NMSU Astronomy Professors Welcome New Robotic System to Apache Point
LAS CRUCES — Hundreds of half-dollar-sized robots are changing the way the 2.5-meter Sloan Digital Sky Survey Telescope at Apache Point Observatory helps scientists see the universe.
“I really feel like we’re standing on the shoulders of giants trying to usher in a bold new era of survey science,” said Joe Burchett, assistant professor of astronomy at the State University of New Mexico. “The last 20 years of SDSS have provided an enormous volume of high quality data that has set a high standard for what we can do. It is my job and that of Professor (Jon) Holtzman to ensure that we can maintain this high data quality while surveying the sky much faster with entirely new hardware and software controlling it.
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Apache Point Observatory, located in Sunspot, about 18 miles south of Cloudcroft in the Sacramento Mountains, is home to four telescopes: the Astrophysical Research Corp 3.5-meter Telescope; the Sloan Foundation 2.5 meter telescope; the 0.5 meter ARC Small Aperture Telescope; and NMSU’s 1.0 meter telescope. The telescope cluster sits on a mountain 9,200 feet above sea level. The night sky seen from APO is among the darkest in the United States
“The SDSS project was able to produce such a large volume of data because we can take spectra of hundreds of objects at once,” Burchett said. “This has been achieved over the past 20 years by milling metal plates with holes drilled to match the positions of galaxies, stars and quasars in certain areas of the sky. The fiber optic cables are then plugged at one end into the holes in the plates and fed into the spectrograph at the other end. The spectrograph then divides the wavelength of light by wavelength and records the scattered light from each fiber.
With the new flight robotic focal plane system, tiny robots replaced giant metal plates with up to a thousand holes requiring a staff member to manually plug in hundreds of special fiber optic cables aligned with the area of the sky that astronomers planned to observe. . Now hundreds of little robots do the work. Each has its own patrol area and a small arm. As it rotates, the arm moves in and out, controlling the location of the fiber.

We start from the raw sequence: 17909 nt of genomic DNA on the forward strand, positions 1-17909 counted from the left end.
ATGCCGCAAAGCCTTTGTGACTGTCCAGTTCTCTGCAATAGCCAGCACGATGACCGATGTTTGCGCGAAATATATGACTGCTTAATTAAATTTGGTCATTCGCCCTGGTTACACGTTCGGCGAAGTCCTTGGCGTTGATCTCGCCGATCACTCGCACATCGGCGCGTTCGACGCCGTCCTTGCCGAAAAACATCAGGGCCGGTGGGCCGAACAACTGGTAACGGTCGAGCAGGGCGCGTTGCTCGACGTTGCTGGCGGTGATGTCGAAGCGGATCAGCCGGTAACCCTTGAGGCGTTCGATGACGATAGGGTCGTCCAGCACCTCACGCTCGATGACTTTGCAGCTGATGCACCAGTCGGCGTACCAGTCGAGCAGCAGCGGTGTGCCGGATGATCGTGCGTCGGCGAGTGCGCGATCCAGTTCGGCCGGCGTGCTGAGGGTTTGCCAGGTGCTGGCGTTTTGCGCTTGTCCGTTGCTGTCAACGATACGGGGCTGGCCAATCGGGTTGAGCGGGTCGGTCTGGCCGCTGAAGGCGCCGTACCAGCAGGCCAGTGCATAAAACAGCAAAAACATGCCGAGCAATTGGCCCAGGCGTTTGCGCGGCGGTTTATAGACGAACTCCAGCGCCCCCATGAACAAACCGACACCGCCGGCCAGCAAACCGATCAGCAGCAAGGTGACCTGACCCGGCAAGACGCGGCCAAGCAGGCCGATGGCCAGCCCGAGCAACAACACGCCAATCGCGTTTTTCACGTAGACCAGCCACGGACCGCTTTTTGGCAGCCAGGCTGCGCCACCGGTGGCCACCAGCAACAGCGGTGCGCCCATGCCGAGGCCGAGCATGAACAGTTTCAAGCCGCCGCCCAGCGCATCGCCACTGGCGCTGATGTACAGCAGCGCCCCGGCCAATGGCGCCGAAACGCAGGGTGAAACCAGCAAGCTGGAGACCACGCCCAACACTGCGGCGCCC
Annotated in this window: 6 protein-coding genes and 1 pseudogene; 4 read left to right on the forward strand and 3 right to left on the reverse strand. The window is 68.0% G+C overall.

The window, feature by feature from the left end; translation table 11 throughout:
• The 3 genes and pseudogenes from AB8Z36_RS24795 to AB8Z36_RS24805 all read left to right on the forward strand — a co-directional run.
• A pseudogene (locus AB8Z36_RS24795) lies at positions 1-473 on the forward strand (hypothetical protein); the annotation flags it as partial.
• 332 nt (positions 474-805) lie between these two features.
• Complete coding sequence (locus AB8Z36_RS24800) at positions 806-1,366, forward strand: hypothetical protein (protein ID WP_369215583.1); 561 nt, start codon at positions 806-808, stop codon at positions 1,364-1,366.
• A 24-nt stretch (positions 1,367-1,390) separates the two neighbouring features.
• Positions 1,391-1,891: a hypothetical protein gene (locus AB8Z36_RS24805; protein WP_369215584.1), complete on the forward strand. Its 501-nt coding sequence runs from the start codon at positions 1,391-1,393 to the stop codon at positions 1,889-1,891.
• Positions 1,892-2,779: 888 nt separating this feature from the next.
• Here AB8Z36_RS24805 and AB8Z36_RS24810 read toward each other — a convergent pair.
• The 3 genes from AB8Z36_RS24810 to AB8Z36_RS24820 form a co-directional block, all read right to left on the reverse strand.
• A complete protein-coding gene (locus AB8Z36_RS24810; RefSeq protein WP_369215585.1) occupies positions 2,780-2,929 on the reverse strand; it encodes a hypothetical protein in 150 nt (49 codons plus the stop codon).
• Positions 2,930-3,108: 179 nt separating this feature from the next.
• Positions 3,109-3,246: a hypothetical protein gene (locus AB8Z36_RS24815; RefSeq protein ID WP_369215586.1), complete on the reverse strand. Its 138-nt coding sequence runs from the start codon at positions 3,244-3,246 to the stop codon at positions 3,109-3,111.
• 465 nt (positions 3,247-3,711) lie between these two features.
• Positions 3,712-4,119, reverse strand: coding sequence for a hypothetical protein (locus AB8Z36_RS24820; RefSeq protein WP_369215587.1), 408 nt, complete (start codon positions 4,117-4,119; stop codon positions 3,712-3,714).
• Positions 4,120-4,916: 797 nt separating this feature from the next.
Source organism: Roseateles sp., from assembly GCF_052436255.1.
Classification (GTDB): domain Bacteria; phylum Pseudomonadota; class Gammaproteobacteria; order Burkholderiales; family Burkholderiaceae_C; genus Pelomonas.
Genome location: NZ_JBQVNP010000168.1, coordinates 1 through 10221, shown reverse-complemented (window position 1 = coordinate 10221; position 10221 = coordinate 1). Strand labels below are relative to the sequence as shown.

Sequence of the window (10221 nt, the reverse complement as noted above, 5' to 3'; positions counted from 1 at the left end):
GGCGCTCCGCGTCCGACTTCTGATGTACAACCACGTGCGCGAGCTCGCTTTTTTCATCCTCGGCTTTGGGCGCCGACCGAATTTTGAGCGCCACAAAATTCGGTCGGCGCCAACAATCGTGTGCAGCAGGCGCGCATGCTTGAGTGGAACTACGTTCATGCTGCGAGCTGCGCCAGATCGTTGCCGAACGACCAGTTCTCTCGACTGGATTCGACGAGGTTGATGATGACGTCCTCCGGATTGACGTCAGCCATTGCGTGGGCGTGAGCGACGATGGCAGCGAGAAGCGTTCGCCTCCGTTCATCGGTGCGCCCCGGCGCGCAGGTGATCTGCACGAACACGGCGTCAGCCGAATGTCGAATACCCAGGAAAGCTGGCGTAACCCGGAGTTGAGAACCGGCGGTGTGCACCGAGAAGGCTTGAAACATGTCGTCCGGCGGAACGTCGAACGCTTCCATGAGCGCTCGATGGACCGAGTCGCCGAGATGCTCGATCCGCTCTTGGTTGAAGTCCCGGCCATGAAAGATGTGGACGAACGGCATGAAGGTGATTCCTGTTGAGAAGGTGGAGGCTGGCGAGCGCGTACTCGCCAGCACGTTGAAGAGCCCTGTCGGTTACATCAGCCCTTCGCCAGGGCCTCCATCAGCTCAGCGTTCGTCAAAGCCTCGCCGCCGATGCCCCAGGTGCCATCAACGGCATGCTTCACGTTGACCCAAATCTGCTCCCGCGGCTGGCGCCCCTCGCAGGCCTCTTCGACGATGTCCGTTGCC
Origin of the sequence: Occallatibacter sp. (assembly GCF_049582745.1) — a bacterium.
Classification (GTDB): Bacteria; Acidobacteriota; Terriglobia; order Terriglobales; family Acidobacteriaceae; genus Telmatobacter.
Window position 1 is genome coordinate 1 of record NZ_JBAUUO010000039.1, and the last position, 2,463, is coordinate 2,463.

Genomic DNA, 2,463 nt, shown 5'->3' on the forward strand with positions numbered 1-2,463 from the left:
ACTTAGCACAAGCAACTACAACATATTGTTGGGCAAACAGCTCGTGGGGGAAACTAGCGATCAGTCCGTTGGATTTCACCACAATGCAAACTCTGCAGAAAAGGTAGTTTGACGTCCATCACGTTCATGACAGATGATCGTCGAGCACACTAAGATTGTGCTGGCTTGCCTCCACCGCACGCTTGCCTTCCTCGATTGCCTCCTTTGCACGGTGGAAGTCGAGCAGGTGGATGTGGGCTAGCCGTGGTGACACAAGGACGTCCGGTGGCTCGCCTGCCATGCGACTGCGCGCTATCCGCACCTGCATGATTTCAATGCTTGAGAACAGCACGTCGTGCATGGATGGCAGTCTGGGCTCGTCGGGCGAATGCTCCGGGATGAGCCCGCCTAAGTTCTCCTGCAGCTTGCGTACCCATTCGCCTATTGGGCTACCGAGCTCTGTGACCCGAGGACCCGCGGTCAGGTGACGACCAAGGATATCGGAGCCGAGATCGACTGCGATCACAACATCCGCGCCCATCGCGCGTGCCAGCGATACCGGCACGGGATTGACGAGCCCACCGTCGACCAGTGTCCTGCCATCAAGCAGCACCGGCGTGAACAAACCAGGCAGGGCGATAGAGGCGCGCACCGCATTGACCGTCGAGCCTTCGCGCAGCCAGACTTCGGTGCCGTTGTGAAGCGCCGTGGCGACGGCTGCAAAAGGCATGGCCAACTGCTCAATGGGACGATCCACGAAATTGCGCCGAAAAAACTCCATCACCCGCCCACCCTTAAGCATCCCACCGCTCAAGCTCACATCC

“Before, we were limited on the number of fields we could observe per night, depending on how many patches had been plugged,” said Jamey Eriksen, director of operations at Apache Point Observatory. “Now we can dynamically load a new field and within five minutes the robots position the fibers exactly where they are needed and the researchers can start observing a new project.
“This is a major improvement in telescope capability in that it allows you to have programmable fields and move fibers in the focal plane, on the fly, to different fields much faster than we couldn’t do it before.”
The 2.5-meter SDSS telescope has been offline since last summer to begin the process of transitioning the telescope to its new hardware and software. The new equipment was installed in December, and researchers from Ericksen and NMSU began the process of commissioning the instrument. This requires a series of tests to configure the precision of the robots in aligning the filaments of the fiber optic cables that capture the light of the galaxies.
A number of NMSU alumni are key members of the SDSS team central to the commissioning process, and current students will help ensure the quality of the data they collect. The commissioning process is expected to be completed this month.
“I’ve always revered the ongoing SDSS operation, with people manually plugging hundreds of fibers into each plate and those plates being manually swapped in and out of the telescope every hour,” Burchett said. “SDSS has transformed modern astronomy with this mode of operation and brought us to where we are with topographic science. Now, to take the next step in transformation, we need to achieve speed, efficiency, and survey volume that can only be achieved by a fully robotic fiber positioning system. »
Burchett’s research focuses on the evolution of galaxies and aligns with many SDSS-V science initiatives, from understanding the impacts of supermassive black holes on host galaxies to the formation and evolution of clusters of galaxies and galactic winds that carry gas enriched with the building blocks of life throughout the universe.
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“Joining the collaboration has extended my global network of leading scientists working in these fields even more than I expected, while providing me and my students with unprecedented cutting-edge datasets that will allow us to innovate. to answer some of the biggest questions in extragalactic astrophysics,” Burchett said.
Watch the ‘dance of light’ during the first test of the flight robotic focal plane system for the Sloan Foundation Telescope.
“EYE ON RESEARCH” is provided by New Mexico State University. This week’s article was written by Minerva Baumann of NMSU Marketing and Communications. She can be reached at 575-646-7566 or [email protected]